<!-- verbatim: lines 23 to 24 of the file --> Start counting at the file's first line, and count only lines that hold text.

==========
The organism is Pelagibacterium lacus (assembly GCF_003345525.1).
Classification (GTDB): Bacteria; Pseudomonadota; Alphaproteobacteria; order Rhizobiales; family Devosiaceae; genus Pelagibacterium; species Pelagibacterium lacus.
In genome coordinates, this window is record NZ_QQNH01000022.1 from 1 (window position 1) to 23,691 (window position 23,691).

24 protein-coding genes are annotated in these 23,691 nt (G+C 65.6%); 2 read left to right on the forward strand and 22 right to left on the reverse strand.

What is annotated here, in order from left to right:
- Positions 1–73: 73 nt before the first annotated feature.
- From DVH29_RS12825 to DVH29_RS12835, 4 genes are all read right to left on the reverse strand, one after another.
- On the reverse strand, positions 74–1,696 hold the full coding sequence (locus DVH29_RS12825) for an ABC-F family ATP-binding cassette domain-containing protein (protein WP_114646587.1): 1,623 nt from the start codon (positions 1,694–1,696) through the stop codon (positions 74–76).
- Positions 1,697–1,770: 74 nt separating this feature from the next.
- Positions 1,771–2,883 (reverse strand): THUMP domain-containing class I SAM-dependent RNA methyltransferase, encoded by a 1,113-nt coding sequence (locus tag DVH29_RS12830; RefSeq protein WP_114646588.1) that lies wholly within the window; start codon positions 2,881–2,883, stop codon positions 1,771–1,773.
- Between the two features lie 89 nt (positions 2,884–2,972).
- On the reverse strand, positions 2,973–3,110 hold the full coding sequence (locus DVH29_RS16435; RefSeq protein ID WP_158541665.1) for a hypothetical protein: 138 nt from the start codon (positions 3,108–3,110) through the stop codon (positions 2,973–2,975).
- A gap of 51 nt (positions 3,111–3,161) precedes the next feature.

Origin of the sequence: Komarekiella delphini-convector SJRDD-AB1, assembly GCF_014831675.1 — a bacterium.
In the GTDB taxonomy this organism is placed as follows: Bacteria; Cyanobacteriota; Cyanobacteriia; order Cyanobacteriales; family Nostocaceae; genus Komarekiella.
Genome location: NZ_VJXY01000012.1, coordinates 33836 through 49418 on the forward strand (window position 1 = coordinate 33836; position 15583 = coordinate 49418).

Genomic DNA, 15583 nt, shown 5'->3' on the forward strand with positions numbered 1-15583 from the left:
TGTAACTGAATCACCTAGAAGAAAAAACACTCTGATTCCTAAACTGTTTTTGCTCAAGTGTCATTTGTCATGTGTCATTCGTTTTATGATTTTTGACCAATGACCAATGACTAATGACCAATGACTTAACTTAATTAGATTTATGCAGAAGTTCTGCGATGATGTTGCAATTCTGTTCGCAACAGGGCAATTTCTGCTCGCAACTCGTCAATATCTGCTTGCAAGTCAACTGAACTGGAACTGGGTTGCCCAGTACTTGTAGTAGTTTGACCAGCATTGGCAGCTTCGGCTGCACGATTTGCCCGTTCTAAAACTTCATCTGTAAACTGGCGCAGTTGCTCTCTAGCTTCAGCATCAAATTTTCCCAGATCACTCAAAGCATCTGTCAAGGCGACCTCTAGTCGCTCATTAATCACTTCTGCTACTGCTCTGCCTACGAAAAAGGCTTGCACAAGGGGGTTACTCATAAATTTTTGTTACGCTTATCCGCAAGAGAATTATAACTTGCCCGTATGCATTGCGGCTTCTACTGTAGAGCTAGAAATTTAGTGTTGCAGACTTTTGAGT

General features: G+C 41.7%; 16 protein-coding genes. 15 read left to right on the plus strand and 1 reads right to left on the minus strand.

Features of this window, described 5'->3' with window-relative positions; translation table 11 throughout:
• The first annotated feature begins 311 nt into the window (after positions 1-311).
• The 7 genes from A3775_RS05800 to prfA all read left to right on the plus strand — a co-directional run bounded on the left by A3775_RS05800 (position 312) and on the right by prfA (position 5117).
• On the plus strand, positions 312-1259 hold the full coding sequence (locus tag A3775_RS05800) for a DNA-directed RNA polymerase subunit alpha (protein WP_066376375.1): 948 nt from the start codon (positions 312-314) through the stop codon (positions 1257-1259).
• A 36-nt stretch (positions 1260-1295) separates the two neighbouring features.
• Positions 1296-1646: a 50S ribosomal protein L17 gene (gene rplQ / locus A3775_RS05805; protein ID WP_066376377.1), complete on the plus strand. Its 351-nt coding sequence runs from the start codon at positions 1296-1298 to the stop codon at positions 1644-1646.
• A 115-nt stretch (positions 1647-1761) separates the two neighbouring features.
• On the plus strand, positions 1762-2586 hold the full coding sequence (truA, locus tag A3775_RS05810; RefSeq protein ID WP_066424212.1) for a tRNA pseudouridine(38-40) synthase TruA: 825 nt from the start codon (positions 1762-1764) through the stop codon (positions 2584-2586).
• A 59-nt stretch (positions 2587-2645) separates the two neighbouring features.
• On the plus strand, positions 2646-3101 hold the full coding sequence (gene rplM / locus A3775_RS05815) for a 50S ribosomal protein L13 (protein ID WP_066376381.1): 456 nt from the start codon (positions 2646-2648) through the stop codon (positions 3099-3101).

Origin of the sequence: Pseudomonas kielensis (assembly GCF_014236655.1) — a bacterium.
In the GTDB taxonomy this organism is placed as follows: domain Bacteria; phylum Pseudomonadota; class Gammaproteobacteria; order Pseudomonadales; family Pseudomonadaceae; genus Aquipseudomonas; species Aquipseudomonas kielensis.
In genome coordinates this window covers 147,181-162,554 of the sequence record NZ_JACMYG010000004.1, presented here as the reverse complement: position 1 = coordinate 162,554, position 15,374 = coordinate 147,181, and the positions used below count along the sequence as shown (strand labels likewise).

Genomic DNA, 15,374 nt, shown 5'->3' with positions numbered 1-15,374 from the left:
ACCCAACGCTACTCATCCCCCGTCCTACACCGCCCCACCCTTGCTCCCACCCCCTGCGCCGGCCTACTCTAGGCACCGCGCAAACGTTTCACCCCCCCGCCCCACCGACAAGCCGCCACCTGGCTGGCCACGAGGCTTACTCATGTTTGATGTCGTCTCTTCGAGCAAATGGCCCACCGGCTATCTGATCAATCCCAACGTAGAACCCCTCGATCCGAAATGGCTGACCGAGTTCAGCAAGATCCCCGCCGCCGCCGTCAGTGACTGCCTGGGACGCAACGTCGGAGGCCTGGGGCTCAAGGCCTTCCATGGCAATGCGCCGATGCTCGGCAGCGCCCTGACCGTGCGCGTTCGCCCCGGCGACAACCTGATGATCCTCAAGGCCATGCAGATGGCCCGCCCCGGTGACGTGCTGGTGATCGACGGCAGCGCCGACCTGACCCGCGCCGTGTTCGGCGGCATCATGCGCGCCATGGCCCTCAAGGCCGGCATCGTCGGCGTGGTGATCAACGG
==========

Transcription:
• On the plus strand, positions 312-1259 hold the full coding sequence (locus tag A3775_RS05800) for a DNA-directed RNA polymerase subunit alpha (protein WP_066376375.1): 948 nt from the start codon (positions 312-314) through the stop codon (positions 1257-1259).
• A 36-nt stretch (positions 1260-1295) separates the two neighbouring features.